Monday, June 3, 2013

Happiness Is Homegrown

Are you busy right now? Already behind on what you wanted to accomplish today? this week? this year? We are obsessed with time. We have a fear that if we don’t to cram as much as possible into our day, we might miss out on something fun, or important, or special.

Blue Ridge Landscape by Orpha Largen
Researchers have given this feeling a name: “time famine.” Feeling like you’re experiencing a time famine has very real consequences, including increased stress and diminished satisfaction with life. Alternatively, one can enjoy “time affluence,” the feeling of having enough time. This surplus-of-time-feeling can be more powerfully uplifting than material wealth, improving not just personal happiness but also physical health and civic involvement. (is is weird I discovered this concept on a blog about chickens?)

Not too long ago the measure of life’s worth was not in how many tasks could efficiently be accomplished in a day. Back when normal folk grew food, worked with their hands, stayed up past sunset in the light of an oil lantern, and held farm corn-shucking where the whole community gathered were once  the things that contributed to a good living, or living well.

Everything we do - projects, work, hobbies, relationships - should begin in delight and end in wisdom. That’s what I learned on the family farm, at least. The wisdom – and the work – comes later. My grandma Orpha Largen was a artist. She found joy in drawing those things that were beautiful in her life. The drawings of the Blue Ridge Landscape and spring flowers below shows her joy and the patient work that comes from a life of raising your own food.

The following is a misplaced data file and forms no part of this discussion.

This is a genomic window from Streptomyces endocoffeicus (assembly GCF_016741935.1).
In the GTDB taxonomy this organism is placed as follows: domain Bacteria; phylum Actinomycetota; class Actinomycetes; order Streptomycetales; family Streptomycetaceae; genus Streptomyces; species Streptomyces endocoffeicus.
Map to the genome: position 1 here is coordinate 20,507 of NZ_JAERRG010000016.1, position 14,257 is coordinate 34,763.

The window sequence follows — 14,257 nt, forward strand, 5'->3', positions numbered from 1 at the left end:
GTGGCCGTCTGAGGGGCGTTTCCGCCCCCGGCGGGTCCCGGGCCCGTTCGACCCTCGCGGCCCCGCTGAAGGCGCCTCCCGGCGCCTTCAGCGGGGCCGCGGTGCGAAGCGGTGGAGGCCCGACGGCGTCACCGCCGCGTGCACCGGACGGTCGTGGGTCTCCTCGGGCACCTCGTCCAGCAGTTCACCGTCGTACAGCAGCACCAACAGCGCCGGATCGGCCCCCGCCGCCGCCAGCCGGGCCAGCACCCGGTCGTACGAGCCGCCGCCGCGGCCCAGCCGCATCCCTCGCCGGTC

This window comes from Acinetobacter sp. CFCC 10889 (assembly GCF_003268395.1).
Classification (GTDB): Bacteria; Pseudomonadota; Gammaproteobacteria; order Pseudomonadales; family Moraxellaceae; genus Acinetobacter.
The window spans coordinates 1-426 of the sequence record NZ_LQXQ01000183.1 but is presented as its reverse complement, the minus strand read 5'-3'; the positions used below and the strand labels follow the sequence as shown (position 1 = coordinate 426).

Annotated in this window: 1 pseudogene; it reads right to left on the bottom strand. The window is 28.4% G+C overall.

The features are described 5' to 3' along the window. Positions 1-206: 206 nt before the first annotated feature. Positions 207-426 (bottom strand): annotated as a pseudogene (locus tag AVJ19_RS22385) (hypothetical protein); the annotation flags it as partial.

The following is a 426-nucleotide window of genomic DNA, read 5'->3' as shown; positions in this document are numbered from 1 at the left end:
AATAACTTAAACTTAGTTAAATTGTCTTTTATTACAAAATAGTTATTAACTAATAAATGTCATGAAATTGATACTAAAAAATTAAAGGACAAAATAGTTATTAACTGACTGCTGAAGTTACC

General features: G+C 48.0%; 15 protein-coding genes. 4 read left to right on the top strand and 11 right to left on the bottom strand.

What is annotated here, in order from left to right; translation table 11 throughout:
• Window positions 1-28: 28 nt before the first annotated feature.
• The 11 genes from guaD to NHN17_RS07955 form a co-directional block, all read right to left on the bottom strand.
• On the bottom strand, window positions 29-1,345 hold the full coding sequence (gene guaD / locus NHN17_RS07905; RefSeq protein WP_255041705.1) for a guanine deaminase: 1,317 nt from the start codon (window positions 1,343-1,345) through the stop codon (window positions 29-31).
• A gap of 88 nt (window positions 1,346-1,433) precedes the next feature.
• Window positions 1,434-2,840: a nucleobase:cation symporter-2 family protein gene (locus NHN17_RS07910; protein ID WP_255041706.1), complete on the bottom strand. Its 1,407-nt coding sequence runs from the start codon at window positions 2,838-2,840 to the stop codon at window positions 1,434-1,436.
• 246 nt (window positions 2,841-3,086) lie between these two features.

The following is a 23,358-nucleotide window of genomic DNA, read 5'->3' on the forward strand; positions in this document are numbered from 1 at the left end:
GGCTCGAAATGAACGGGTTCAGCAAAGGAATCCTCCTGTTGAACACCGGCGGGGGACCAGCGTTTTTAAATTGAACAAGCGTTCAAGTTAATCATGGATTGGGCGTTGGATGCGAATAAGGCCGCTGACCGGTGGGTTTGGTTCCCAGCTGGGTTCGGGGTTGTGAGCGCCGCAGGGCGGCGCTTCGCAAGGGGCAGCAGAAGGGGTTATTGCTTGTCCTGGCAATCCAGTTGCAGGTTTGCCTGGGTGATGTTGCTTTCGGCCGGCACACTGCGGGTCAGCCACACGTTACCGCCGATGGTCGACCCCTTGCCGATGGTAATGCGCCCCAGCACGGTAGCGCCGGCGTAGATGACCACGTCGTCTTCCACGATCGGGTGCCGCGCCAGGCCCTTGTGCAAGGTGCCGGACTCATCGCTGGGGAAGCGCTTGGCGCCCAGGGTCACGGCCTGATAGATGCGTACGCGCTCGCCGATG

Slow living and slow thinking can help us discover the re-creation of good work: working with care and patience, working with family and friends, and working toward excellence and joy.

When we slow down our work has more meaning.  Is our goal not to be thoughtful, attentive, and mindful as time moves us through our days?

We can escape from our time famine. We have some say. We can turn off our smart phones. We can start using our hands. 

My first suggestion seems too simple and obvious to mention, but it is not. I'm talking about the one step so many people never get around to taking: Begin. By just beginning to act - taking any step - to do something to improve the situation around you, you separate yourself from all the people who are endlessly talking about what needs to be done, or what someone else ought to do.

By deciding to do what has real meaning happiness grows and this set an example others want to follow. It matters how many people decide homegrown happiness is greater than  efficient time-dictated rational labor of the inescapable "iron cage".  

Rediscovering how to grow our collective happiness not just a technical challenge, it's a moral challenge. We - individually and collectively - can create a world of sustainable communities that is the forgotten American Tradition. 

So... Begin. Begin - anyway you can - to grow real happiness. Next, ensure that good happiness will spread - choose to support only those who do so too. 

That's real meaning. That's real power.    

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